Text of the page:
HD DVD dealt hammer blow by Microsoft

The new Xbox 360 Elite was announced by Microsoft this morning

Advocates of HD DVD are reeling this morning after Microsoft finally announced that the new and improved 'Elite' Xbox 360 will not sport an internal HD DVD drive. The news comes after the Sony-backed Blu-ray format was significantly boosted by impressive sales of the Blu-ray powered PlayStation 3 this week.

Microsoft's support for the HD DVD format is seen as vital by Toshiba; the company was hoping that the new Xbox 360 would come packing an internal HD DVD drive, giving the format a real boost. As it is though, Microsoft has left the door open to switch alliances, with the possibility of an external Blu-ray drive joining the external HD DVD offering at some point in the future.

John Rodman at Microsoft said that the company was leaving it up to the customers to decide which of the new optical formats they wanted to support.

"I think, if nothing else, this is an acknowledgement that Blu-ray is going to win," said Michael Pachter, an analyst at Wedbush Morgan Securities.

Big gamble

"It would have been a costly mistake to build it into the hardware if HD DVD loses and I think Microsoft sees this as an unacceptable gamble."

Meanwhile, Sony is forging ahead with its campaign to install Blu-ray as the new emperor of the optical media formats. Last Friday it launched the PS3 in Europe and Australia, and today is has also announced that it has scheduled the release of its first standalone Blu-ray player in Europe for this summer.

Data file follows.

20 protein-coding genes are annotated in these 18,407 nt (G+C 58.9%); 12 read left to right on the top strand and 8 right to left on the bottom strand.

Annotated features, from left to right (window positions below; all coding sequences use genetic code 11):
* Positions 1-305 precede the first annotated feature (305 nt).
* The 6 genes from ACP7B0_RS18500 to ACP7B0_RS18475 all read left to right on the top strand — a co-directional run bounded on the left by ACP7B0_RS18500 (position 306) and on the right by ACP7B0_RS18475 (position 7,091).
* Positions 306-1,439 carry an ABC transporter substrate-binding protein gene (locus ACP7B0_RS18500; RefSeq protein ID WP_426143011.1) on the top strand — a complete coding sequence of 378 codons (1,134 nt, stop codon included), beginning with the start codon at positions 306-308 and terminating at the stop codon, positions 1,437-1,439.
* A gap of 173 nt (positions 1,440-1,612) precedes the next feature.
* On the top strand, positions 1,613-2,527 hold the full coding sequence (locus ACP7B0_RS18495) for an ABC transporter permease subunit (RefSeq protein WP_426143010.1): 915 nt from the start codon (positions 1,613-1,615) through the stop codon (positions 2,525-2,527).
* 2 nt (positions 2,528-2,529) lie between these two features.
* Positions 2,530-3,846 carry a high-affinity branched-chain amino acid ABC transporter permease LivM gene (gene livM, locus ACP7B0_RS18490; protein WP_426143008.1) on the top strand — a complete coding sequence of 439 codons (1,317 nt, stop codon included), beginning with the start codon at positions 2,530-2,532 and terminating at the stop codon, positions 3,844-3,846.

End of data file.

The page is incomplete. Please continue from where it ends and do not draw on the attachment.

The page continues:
Peter Dille, senior vice president of marketing for Sony Computer Entertainment America, said that the launch of the Elite Xbox 360 would not damage PS3 sales. He said that the PS3 is already an elite experience.

"We think every PlayStation 3 owner should have an 'elite' experience, which is why we include an internal hard drive and HDMI output in every PS3 we sell, along with the 50GB of storage capacity on a high definition Blu-ray disc," he said.

"Sony has been the strongest advocate of high definition as the future of next-generation gaming. This requires high-definition components, including HDMI output, and large storage devices to deliver and store all that rich and vivid HD content.

"Microsoft's announcement today not only legitimises Sony's PS3 strategy, it moves us closer to adopting universal standards in the area of high definition gaming that will benefit game developers and ultimately the end user."

James Rivington

James was part of the TechRadar editorial team for eight years up until 2015 and now works in a senior position for TR's parent company Future. An experienced Content Director with a demonstrated history of working in the media production industry. Skilled in Search Engine Optimization (SEO), E-commerce Optimization, Journalism, Digital Marketing, and Social Media. James can do it all.